Toronto

How a new program frees up beds by helping patients stuck in hospital find care elsewhere

A new program in Toronto that accelerated its launch during the pandemic is helping free up hospital beds while providing transitional housing to vulnerable patients who need an alternate level of care, like Maria Manalo, who had been living in hospital for more than four years.

COVID-19 pushed number of Ontario alternate-level-of-care patients to ‘historic heights’

Maria Manalo, 59, lived in a hospital for more than four years and waited for an appropriate care setting for nearly a year and a half. (Evan Mitsui/CBC)

Maria Manalo spent more than four years living in a hospital room at The Centre for Addiction and Mental Health (CAMH), even though she didn't require hospital-level care for nearly a year and a half.

Today, she stays in a private room inside a CAMH facility that was transformed into an assisted-living space after the hospital moved its emergency department last year.

Manalo says living in the hospital was lonely and stifling. But now, she's creating new relationships and has found a greater sense of independence as one of 37 vulnerable alternate-level-of-care (ALC) patients moved out of hospital and into transitional housing as part of a new program called The Path Home. 

"In the hospital, I was more lonely especially because I don't have family here to visit me," Manalo said outside the facility in downtown Toronto. "The clients and staff [here] are nice to me because I'm nice to them. I have a lot of friends."

The program was launched by CAMH and LOFT Community Services, a non-profit that provides support for people with mental and physical health challenges, during the COVID-19 pandemic. It helps clear hospital capacity and provide care and housing for low-income ALC hospital patients with complex mental health and addictions needs.

Those who run The Path Home estimate they will eventually be able to move more than 100 people out of hospital this year. 

Maria Manalo is pictured in her private room. She says she eats and sleeps better in her new home than when she was living in hospital. (LOFT Community Services)

Patients are designated ALC when they occupy a hospital bed, but do not require hospital-level care. They are waiting to be placed in an appropriate setting like a long-term care home or rehabilitation facility.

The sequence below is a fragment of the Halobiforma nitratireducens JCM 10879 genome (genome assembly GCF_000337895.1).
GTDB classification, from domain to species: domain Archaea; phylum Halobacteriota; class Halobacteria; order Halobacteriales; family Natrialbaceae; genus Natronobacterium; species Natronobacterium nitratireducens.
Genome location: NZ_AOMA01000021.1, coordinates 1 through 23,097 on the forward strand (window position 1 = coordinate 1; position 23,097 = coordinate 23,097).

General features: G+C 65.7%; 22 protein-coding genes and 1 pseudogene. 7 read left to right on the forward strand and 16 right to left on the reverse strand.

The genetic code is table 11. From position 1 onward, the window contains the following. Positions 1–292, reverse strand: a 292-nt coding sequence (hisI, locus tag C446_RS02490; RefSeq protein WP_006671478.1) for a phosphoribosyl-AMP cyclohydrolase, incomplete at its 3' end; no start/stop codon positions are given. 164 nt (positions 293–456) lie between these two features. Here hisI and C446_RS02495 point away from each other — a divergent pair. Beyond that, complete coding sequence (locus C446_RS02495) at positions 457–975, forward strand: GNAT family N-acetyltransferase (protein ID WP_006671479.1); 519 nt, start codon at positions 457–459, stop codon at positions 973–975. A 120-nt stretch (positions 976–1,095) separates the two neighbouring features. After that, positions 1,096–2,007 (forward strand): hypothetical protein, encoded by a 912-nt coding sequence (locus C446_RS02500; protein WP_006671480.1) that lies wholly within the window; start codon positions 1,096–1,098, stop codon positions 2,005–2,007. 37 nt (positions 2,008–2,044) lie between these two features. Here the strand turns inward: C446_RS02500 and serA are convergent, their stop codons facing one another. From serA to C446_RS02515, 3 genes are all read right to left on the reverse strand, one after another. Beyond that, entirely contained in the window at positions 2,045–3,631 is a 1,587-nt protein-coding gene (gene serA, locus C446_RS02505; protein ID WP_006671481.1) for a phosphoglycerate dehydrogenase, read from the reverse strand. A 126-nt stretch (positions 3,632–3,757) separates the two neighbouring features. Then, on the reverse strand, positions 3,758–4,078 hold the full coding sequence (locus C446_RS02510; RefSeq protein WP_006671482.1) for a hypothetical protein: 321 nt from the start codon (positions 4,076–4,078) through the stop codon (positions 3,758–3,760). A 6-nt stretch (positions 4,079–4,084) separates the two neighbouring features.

Over the last several years, the number of ALC patients has been rising in Ontario, but their impact, especially on hospital capacity, was brought to light more publicly during the COVID-19 pandemic as hospitals desperately tried to create space when a barrage of COVID-19 patients threatened the system with collapse. While hundreds were relocated during the pandemic, there are still approximately 4,000 ALC patients in Ontario hospitals and health experts say more needs to be in place to get them appropriate care.

In 2019, caring for ALC patients cost the province about $500 a day per patient, according to the Ontario Hospital Association.

"We're constantly looking at what can be done," said Marnie Escaf, a clinical vice president at the University Health Network (UHN). "In some cases, it may require adding capacity into the system. So, it's a very active agenda, a very collaborative agenda, but it's not an easy issue to solve."

The average wait time in hospital for an ALC patient in Ontario is around five months, but some patients with more complex cases, like Manalo, stay considerably longer.

Ontario's hospital system was under immense pressure even before COVID-19 with "hallway medicine" becoming the norm at some hospitals, a problem Premier Doug Ford promised he would end.

From a hospital bed to karaoke

Manalo was initially in hospital for seizures, depression, anxiety and high blood pressure. With help from staff, she's now able to complete daily tasks like laundry and making her own bed — things she couldn't do in the hospital.

She says she's excited about finally having her own walker and enjoys the activities offered, especially dancing to karaoke.

"I'm very independent here [compared] to the hospital," Manalo said. "I can sleep better, I can eat better."

Maria Manalo is pictured outside the Centre for Addiction and Mental Health facility where she now stays. She says there are many activities to participate in and she particularly enjoys dancing to karaoke. (Evan Mitsui/CBC)

The Ontario Hospital Association says during the pandemic the number of ALC patients peaked at "historic heights" of 5,300 patients twice during the pandemic: once in mid-June 2020 and again in mid-February 2021. At those times, they made up between 16.5 to 18 per cent of beds.

Ontario Health says the GTA Alternate Level of Care Response Table was established during the pandemic to help identify hospital capacity pressures, come up with recommendations on directing where and how ALC and post-acute patients should be transferred and work with community providers who accept ALC patients.